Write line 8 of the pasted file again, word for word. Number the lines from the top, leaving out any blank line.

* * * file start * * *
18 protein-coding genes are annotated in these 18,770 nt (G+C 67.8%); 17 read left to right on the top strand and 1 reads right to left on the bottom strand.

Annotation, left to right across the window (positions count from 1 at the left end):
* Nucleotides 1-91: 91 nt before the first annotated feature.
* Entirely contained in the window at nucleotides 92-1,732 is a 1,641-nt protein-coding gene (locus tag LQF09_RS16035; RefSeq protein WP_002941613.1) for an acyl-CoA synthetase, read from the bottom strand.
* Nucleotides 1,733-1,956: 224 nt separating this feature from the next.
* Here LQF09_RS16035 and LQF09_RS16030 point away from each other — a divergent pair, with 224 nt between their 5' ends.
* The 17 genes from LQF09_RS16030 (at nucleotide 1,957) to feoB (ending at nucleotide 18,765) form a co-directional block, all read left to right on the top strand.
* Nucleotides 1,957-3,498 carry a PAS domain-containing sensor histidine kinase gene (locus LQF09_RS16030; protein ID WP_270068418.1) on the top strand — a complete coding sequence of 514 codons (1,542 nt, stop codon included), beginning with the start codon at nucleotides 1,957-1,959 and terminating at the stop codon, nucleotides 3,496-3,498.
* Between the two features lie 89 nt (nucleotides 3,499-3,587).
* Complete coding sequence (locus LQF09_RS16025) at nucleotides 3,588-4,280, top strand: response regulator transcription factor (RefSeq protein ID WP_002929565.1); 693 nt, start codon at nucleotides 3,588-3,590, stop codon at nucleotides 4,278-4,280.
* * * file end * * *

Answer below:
* Nucleotides 1,957-3,498 carry a PAS domain-containing sensor histidine kinase gene (locus LQF09_RS16030; protein ID WP_270068418.1) on the top strand — a complete coding sequence of 514 codons (1,542 nt, stop codon included), beginning with the start codon at nucleotides 1,957-1,959 and terminating at the stop codon, nucleotides 3,496-3,498.